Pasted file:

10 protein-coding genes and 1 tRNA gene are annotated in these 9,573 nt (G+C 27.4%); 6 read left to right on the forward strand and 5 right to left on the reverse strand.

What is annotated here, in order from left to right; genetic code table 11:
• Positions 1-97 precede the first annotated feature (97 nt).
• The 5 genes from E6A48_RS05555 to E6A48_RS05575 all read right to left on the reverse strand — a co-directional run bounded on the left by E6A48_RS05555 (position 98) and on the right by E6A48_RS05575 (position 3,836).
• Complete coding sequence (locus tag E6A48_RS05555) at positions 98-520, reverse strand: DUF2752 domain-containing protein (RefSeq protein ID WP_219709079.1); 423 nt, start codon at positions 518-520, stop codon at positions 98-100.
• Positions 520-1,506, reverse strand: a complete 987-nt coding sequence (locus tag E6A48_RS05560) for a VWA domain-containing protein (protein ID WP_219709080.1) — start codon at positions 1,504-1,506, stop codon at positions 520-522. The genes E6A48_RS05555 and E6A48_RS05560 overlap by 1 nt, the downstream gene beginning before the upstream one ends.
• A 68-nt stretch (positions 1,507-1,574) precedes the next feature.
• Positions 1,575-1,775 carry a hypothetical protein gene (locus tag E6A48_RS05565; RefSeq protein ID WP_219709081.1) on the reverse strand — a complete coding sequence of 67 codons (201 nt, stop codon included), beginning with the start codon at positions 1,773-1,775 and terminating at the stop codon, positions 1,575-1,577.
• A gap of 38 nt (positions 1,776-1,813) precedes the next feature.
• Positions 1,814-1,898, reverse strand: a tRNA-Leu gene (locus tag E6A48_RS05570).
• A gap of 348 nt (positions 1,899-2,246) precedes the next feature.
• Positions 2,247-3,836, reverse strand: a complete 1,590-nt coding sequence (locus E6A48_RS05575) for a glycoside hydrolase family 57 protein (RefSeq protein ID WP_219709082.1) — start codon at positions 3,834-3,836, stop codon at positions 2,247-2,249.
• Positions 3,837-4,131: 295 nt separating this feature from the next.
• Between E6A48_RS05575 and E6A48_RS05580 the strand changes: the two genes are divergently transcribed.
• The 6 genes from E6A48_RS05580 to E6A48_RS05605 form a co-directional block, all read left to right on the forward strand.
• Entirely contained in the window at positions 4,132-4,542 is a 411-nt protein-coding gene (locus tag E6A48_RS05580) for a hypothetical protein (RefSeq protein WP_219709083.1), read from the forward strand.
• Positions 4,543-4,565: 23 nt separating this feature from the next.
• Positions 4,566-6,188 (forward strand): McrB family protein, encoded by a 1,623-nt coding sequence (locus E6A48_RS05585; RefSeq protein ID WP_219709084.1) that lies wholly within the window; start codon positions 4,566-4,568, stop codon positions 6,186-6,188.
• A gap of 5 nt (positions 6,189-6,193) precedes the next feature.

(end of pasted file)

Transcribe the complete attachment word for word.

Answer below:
10 protein-coding genes and 1 tRNA gene are annotated in these 9,573 nt (G+C 27.4%); 6 read left to right on the forward strand and 5 right to left on the reverse strand.

What is annotated here, in order from left to right; genetic code table 11:
• Positions 1-97 precede the first annotated feature (97 nt).
• The 5 genes from E6A48_RS05555 to E6A48_RS05575 all read right to left on the reverse strand — a co-directional run bounded on the left by E6A48_RS05555 (position 98) and on the right by E6A48_RS05575 (position 3,836).
• Complete coding sequence (locus tag E6A48_RS05555) at positions 98-520, reverse strand: DUF2752 domain-containing protein (RefSeq protein ID WP_219709079.1); 423 nt, start codon at positions 518-520, stop codon at positions 98-100.
• Positions 520-1,506, reverse strand: a complete 987-nt coding sequence (locus tag E6A48_RS05560) for a VWA domain-containing protein (protein ID WP_219709080.1) — start codon at positions 1,504-1,506, stop codon at positions 520-522. The genes E6A48_RS05555 and E6A48_RS05560 overlap by 1 nt, the downstream gene beginning before the upstream one ends.
• A 68-nt stretch (positions 1,507-1,574) precedes the next feature.
• Positions 1,575-1,775 carry a hypothetical protein gene (locus tag E6A48_RS05565; RefSeq protein ID WP_219709081.1) on the reverse strand — a complete coding sequence of 67 codons (201 nt, stop codon included), beginning with the start codon at positions 1,773-1,775 and terminating at the stop codon, positions 1,575-1,577.
• A gap of 38 nt (positions 1,776-1,813) precedes the next feature.
• Positions 1,814-1,898, reverse strand: a tRNA-Leu gene (locus tag E6A48_RS05570).
• A gap of 348 nt (positions 1,899-2,246) precedes the next feature.
• Positions 2,247-3,836, reverse strand: a complete 1,590-nt coding sequence (locus E6A48_RS05575) for a glycoside hydrolase family 57 protein (RefSeq protein ID WP_219709082.1) — start codon at positions 3,834-3,836, stop codon at positions 2,247-2,249.
• Positions 3,837-4,131: 295 nt separating this feature from the next.
• Between E6A48_RS05575 and E6A48_RS05580 the strand changes: the two genes are divergently transcribed.
• The 6 genes from E6A48_RS05580 to E6A48_RS05605 form a co-directional block, all read left to right on the forward strand.
• Entirely contained in the window at positions 4,132-4,542 is a 411-nt protein-coding gene (locus tag E6A48_RS05580) for a hypothetical protein (RefSeq protein WP_219709083.1), read from the forward strand.
• Positions 4,543-4,565: 23 nt separating this feature from the next.
• Positions 4,566-6,188 (forward strand): McrB family protein, encoded by a 1,623-nt coding sequence (locus E6A48_RS05585; RefSeq protein ID WP_219709084.1) that lies wholly within the window; start codon positions 4,566-4,568, stop codon positions 6,186-6,188.
• A gap of 5 nt (positions 6,189-6,193) precedes the next feature.